13 Sep 2020

Today 13 September 2020, the Zimbabwe Congress of Trade Unions (ZCTU) commemorates the 14th anniversary of the event that happened on 13 September 2006 were 147 of our members were tortured for participating in a protest demanding better lives. The ZCTU leadership was brutally beaten and they were left for dead. Some have lived with the scars and some have since died.
The then President Robert Mugabe said the ZCTU leaders got the treatment they deserved. He told the media that ‘If you want an excuse for being killed, be my guest, go into the streets and demonstrate’. Since then the ZCTU has on its calendar of events a day we call ’13 September Police Brutality Day’.
In the few months, the world, and Africa in particular, has been focused on Zimbabwe as reports of human rights abuses take center stage. It took the arrest of a political leader and an award winning journalists to awaken the world, particularly some of our African brothers who have always been skeptical when told of the atrocities being committed in Zimbabwe in the past year such as the disturbances in Matebeleland where 20 000 were massacred. During the early 1990s, the ZCTU raised several alarms on gross human rights abuses and very few people took note. Even during the Land Reform programme, over 400 000 farmworkers were forcibly displaced, some maimed and injured. During Mugabe’s time, this became his modus operandi. It was not only confined to trade unionists, but also political opponents, civic organisations and journalists. Abductions, torture and arrests became the order of the day.
After our several complaints and that of fellow trade unions, it was in December 2009 that the International Labour Organisation (ILO) appointed a Commission of Inquiry under article 26 of the Constitution of the ILO to examine the observance by the Government of Zimbabwe of the Freedom of Association and Protection of the Right to Organise Convention, 1948 (No. 87), and the Right to Organise and Collective Bargaining Convention, 1949 (No. 98).
Under the title “Truth, reconciliation and justice in Zimbabwe,” the Commission of Inquiry published its finding that concluded that “there was systematic, and even systemic, violation of the Conventions in the country.” It saw a clear pattern of arrests, detentions, violence and torture of trade union leaders and members by the security forces coinciding ZCTU nationwide events, indicating some centralized direction to the security forces to take such action and a clear pattern of control over ZCTU trade union gatherings through the application of the Public Order and Security Act (POSA). It noted the systematic targeting of ZCTU officials and members, particularly in rural areas, involving significant violence and anti-union discrimination in employment, in what appeared to be a calculated attempt to intimidate and threaten ZCTU members.
It also noted with particular concern the routine use of the police and army against strikes,
widespread interference in trade union affairs and the failure to guarantee judicial independence and the rule of law, resulting in a situation of impunity for those perpetrating atrocities”. In its recommendations, the Commission of Inquiry therefore calls for among other things, the cessation with immediate effect of all anti-union practices, as documented in its report. But nothing happened.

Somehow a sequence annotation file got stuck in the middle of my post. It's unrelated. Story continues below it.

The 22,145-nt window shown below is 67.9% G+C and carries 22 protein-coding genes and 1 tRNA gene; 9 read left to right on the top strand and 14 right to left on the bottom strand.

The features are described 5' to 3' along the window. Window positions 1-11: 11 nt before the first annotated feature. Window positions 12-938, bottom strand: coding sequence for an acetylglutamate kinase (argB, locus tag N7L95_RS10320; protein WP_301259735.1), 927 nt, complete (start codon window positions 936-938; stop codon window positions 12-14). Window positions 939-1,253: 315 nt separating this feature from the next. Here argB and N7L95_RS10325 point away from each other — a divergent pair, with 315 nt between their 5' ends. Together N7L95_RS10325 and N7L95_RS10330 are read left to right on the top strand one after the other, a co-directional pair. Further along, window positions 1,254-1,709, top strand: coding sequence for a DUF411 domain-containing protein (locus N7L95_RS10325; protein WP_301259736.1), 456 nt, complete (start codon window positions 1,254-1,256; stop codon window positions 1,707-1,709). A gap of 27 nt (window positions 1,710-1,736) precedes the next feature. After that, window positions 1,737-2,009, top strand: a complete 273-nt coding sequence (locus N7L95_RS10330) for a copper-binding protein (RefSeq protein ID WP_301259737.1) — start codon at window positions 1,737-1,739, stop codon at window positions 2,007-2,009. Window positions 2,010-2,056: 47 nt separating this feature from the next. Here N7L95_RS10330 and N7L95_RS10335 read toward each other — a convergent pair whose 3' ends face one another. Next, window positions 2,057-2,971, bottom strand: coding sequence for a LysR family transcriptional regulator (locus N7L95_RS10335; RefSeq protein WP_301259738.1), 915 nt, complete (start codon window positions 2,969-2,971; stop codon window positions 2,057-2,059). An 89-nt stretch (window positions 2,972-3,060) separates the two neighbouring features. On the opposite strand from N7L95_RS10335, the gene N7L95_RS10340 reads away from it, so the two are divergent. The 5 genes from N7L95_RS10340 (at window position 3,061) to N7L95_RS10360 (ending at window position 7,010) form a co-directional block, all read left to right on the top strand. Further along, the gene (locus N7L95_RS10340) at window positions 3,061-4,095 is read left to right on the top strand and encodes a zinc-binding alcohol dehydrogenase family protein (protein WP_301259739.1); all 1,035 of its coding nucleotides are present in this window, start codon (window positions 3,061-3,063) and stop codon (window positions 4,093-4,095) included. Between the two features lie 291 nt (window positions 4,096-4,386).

However, when President Emmerson Mnangagwa took over after the disputed 2018 national elections, there was a glimmer of hope of better times to come as he called his government a ‘new dispensation’. He promised freedom and economic turn-around for the country and everyone was charmed and there was a lot of goodwill in the country with the hope that he is indeed ready to close the past chapters of repression and economic turmoil and corruption. Unfortunately he squandered that goodwill, not only from Zimbabweans, but even from the international community that turned a blind eye to the fact that his ascendance to power was through a military coup.
From 2019 to mid-2020, the so called New Dispensations’ true true colors were now on display. Repressive laws still exist and interference in trade union business by the police and other law enforcement agencies is still the order of the day.
Zimbabweans remember the shooting to death of innocent protesters in 2019 and the human rights situation got worse in 2020 as trade unions were hunted down and arrested; some put on a “wanted persons” list as if they were criminals; A number of trade unionists have been arrested, threatened with deaths; with bullets have been sent to their homes. A spate of abductions and torture of activists have taken place. Trade unions are still expected to apply for police clearance to hold meetings and demonstrations despite the provisions of the law that do not make it compulsory.
The emergence of COVID-19 has given the authorities an excuse to curtail people’s freedoms. Moving around even with genuine reasons has become a nightmare as people are beaten up by the soldiers. Because of COVID -19, any form of dissent is quickly put down.
As we remember this sad day, 13 September 2006, the State must stop the continued intimidation, harassment, and persecution of the unionists as well as stop the criminalisation of trade unionism.
We also demand a stop to abductions, torture and arrests of trade unionists, journalists and other civic leaders and perpetrators must face the law.
Japhet Moyo


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